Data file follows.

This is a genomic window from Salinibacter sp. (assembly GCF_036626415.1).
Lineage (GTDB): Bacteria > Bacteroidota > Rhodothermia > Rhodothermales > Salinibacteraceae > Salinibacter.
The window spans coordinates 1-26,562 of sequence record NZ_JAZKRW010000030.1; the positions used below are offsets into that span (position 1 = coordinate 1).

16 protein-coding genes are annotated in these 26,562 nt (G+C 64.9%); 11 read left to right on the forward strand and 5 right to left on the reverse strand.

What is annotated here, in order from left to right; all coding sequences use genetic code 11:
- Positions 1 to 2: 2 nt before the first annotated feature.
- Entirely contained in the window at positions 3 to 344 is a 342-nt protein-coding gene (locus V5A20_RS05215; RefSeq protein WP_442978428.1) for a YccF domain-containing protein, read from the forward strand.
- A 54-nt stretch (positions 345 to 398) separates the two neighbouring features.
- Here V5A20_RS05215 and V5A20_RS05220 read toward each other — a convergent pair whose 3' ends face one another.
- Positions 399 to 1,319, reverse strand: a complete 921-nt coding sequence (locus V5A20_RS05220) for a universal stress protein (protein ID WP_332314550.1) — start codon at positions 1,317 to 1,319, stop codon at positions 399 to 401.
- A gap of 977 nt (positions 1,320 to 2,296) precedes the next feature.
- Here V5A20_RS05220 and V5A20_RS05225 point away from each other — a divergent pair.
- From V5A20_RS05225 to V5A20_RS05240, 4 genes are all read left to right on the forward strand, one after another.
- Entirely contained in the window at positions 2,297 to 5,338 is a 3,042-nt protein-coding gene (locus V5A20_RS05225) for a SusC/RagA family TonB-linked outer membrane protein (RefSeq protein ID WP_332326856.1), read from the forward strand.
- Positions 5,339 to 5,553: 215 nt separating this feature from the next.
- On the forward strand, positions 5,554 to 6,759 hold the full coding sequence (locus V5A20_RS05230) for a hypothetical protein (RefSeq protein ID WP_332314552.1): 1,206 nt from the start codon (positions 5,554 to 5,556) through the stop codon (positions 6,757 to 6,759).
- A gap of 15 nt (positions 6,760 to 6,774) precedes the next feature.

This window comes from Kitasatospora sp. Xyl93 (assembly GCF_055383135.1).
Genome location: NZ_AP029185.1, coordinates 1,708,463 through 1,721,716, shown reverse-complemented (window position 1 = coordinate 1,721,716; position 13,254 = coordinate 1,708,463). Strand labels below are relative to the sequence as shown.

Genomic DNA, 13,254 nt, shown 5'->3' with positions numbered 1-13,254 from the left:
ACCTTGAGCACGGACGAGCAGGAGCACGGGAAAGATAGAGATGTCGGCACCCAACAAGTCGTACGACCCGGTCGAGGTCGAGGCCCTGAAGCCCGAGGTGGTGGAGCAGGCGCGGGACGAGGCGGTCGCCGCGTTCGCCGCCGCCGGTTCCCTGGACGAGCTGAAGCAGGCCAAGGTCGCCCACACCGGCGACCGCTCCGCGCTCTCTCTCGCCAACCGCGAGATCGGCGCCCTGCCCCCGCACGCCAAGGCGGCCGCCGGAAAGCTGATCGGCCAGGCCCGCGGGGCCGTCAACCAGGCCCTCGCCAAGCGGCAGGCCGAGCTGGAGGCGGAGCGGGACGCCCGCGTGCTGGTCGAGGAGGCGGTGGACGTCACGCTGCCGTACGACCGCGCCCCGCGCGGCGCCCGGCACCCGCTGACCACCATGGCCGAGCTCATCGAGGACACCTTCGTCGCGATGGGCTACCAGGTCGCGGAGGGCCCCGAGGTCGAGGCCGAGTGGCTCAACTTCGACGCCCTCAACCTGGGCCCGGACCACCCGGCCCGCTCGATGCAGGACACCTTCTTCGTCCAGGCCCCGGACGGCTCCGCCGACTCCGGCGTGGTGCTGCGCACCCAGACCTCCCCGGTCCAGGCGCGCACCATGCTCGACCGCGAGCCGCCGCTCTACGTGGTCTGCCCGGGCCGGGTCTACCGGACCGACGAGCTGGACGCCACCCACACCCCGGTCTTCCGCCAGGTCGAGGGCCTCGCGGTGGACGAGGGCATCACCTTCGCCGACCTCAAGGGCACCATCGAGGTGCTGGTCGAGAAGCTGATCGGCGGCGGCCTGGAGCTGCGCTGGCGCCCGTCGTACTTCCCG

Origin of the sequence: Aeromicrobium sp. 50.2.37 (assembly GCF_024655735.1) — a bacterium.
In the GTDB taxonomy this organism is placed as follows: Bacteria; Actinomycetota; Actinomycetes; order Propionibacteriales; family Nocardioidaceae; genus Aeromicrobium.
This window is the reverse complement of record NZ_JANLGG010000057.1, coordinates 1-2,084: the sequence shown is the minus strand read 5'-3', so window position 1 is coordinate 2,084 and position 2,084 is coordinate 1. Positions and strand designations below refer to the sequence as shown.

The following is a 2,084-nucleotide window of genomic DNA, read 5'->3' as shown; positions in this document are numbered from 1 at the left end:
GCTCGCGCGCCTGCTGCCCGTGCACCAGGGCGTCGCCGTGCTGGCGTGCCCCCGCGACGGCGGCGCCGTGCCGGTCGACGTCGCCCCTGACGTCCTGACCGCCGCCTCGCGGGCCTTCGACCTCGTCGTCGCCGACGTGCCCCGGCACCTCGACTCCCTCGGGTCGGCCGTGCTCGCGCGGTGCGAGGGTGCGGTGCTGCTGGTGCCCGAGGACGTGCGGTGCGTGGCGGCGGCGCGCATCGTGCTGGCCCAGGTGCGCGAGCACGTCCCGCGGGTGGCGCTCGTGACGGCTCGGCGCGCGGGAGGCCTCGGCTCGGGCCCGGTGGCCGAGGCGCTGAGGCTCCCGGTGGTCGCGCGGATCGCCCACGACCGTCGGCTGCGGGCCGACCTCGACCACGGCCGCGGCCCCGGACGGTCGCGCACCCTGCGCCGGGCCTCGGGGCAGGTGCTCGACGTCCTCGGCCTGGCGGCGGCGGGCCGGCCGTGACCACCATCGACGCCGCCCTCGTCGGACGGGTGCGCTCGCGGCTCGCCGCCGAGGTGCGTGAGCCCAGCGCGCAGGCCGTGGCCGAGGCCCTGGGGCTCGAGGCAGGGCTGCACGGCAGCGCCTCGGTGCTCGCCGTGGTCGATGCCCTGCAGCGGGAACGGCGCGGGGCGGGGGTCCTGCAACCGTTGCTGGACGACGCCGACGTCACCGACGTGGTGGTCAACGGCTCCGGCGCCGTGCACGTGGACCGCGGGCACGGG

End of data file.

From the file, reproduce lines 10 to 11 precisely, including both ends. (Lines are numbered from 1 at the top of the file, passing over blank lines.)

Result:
- Positions 399 to 1,319, reverse strand: a complete 921-nt coding sequence (locus V5A20_RS05220) for a universal stress protein (protein ID WP_332314550.1) — start codon at positions 1,317 to 1,319, stop codon at positions 399 to 401.
- A gap of 977 nt (positions 1,320 to 2,296) precedes the next feature.